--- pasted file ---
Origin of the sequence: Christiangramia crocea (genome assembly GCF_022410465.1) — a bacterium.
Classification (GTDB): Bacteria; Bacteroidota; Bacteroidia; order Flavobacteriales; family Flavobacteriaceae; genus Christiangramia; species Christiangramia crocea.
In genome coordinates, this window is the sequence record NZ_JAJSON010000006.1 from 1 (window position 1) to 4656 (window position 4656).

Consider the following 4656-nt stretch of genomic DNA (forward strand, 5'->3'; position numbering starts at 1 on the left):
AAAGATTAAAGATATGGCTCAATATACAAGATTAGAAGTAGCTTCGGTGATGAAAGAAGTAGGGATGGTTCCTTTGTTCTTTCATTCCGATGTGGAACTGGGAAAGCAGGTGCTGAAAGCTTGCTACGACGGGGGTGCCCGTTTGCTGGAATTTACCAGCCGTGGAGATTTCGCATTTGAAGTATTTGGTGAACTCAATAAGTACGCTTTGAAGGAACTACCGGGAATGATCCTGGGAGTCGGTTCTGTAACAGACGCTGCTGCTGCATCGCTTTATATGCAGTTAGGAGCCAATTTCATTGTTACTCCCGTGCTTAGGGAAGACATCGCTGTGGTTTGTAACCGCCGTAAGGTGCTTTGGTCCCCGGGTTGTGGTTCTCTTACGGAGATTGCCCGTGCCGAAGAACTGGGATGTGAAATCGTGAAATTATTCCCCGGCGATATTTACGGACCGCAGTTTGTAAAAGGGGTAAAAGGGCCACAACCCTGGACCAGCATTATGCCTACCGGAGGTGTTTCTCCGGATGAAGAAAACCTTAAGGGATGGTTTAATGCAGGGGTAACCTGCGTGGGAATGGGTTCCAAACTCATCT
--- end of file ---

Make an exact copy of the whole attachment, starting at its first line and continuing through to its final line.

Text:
Origin of the sequence: Christiangramia crocea (genome assembly GCF_022410465.1) — a bacterium.
Classification (GTDB): Bacteria; Bacteroidota; Bacteroidia; order Flavobacteriales; family Flavobacteriaceae; genus Christiangramia; species Christiangramia crocea.
In genome coordinates, this window is the sequence record NZ_JAJSON010000006.1 from 1 (window position 1) to 4656 (window position 4656).

Consider the following 4656-nt stretch of genomic DNA (forward strand, 5'->3'; position numbering starts at 1 on the left):
AAAGATTAAAGATATGGCTCAATATACAAGATTAGAAGTAGCTTCGGTGATGAAAGAAGTAGGGATGGTTCCTTTGTTCTTTCATTCCGATGTGGAACTGGGAAAGCAGGTGCTGAAAGCTTGCTACGACGGGGGTGCCCGTTTGCTGGAATTTACCAGCCGTGGAGATTTCGCATTTGAAGTATTTGGTGAACTCAATAAGTACGCTTTGAAGGAACTACCGGGAATGATCCTGGGAGTCGGTTCTGTAACAGACGCTGCTGCTGCATCGCTTTATATGCAGTTAGGAGCCAATTTCATTGTTACTCCCGTGCTTAGGGAAGACATCGCTGTGGTTTGTAACCGCCGTAAGGTGCTTTGGTCCCCGGGTTGTGGTTCTCTTACGGAGATTGCCCGTGCCGAAGAACTGGGATGTGAAATCGTGAAATTATTCCCCGGCGATATTTACGGACCGCAGTTTGTAAAAGGGGTAAAAGGGCCACAACCCTGGACCAGCATTATGCCTACCGGAGGTGTTTCTCCGGATGAAGAAAACCTTAAGGGATGGTTTAATGCAGGGGTAACCTGCGTGGGAATGGGTTCCAAACTCATCT